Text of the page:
Please Note: This article is written for users of the following Microsoft Excel versions: 2007, 2010, 2013, and 2016. If you are using an earlier version (Excel 2003 or earlier), this tip may not work for you. For a version of this tip written specifically for earlier versions of Excel, click here: Tracing Precedent Cells.

Tracing Precedent Cells

by Allen Wyatt
(last updated September 15, 2018)

1

Excel allows you to display precedent cells in much the same way as you do dependent cells, as described in a previous tip. All you need to do is select the cell whose precedents you want to see, and then click the Trace Precedents tool on the Formulas tab of the ribbon (in the Formula Auditing group). Excel graphically displays arrows that show the relationship between the selected cell and any other cells in the worksheet. If you click on the tool again, the next level of precedent cells are displayed.

Precedent arrows are removed either by clicking on the Remove Arrows tool or by clicking the down-arrow to the right of the Remove Arrows tool and choosing one of the options there.

ExcelTips is your source for cost-effective Microsoft Excel training. This tip (8627) applies to Microsoft Excel 2007, 2010, 2013, and 2016. You can find a version of this tip for the older menu interface of Excel here: Tracing Precedent Cells.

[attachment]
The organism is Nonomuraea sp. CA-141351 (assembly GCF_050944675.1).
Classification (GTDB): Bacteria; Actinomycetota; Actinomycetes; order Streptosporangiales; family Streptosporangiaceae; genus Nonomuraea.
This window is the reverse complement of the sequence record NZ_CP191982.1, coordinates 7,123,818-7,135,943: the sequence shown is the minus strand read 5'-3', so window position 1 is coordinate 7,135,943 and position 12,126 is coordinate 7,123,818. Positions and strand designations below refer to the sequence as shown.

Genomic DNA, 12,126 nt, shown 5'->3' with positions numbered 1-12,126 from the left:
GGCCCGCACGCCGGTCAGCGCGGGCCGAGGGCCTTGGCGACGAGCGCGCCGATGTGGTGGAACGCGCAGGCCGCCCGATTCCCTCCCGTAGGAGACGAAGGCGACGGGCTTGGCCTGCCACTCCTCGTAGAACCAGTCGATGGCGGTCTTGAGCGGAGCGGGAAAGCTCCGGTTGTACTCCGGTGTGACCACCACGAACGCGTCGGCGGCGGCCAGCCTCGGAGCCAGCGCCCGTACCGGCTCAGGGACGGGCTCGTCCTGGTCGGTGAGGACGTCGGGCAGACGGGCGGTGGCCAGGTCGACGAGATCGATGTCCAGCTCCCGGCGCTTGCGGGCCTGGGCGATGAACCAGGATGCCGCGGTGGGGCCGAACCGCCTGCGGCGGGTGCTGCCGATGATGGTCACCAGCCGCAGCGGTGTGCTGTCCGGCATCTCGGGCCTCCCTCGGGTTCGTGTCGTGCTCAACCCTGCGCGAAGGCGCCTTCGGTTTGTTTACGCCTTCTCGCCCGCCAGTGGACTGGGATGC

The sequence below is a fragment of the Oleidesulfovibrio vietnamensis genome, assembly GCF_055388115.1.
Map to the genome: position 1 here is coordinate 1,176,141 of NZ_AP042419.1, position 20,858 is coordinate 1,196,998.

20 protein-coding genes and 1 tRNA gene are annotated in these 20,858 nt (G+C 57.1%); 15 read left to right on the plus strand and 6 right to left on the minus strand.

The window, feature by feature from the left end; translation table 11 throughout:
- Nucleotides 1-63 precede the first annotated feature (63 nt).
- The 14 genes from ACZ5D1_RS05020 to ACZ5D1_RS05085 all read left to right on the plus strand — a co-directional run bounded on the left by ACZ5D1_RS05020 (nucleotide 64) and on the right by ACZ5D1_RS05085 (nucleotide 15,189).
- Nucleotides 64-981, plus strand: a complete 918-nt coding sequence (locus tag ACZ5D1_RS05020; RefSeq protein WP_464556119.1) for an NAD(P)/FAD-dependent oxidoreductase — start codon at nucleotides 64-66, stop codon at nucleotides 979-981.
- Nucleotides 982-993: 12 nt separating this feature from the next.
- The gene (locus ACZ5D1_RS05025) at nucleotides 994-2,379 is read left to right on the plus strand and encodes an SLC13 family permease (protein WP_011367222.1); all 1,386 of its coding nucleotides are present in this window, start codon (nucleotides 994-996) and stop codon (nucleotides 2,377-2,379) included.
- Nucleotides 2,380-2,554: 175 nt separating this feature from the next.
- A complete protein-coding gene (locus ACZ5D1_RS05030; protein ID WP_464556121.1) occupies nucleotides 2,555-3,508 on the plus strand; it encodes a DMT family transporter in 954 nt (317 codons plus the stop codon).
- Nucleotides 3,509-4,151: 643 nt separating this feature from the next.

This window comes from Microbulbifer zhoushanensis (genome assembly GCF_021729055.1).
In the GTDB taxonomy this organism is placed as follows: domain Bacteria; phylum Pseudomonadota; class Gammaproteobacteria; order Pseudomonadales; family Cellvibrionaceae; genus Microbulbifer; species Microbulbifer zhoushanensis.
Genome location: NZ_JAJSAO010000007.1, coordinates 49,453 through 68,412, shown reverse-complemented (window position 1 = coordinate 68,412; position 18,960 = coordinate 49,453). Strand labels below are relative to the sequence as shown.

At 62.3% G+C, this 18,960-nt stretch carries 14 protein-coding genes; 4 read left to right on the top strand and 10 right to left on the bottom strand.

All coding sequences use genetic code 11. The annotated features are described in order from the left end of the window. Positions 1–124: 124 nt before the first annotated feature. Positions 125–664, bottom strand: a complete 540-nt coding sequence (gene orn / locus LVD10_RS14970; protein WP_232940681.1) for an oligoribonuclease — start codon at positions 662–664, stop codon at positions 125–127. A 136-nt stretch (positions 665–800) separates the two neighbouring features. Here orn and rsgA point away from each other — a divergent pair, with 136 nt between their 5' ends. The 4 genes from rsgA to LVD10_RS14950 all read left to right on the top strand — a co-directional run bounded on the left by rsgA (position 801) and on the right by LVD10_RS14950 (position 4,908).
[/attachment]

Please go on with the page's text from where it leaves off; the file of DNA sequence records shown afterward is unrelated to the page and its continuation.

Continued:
Author Bio

Allen Wyatt

With more than 50 non-fiction books and numerous magazine articles to his credit, Allen Wyatt is an internationally recognized author. He is president of Sharon Parq Associates, a computer and publishing services company. ...

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What is 3 + 2?

2018-09-25 09:39:10

Ron Sallee

Allen,
I use links a lot and sometime even hide them, making it impossible to remember or find them. There is an add in called findlinks that make it easy to identify and even break them. You should research it and publish it as a tip. It has saved me many times. I have provided a link to the website below.

http://www.manville.org.uk/software/findlink.htm


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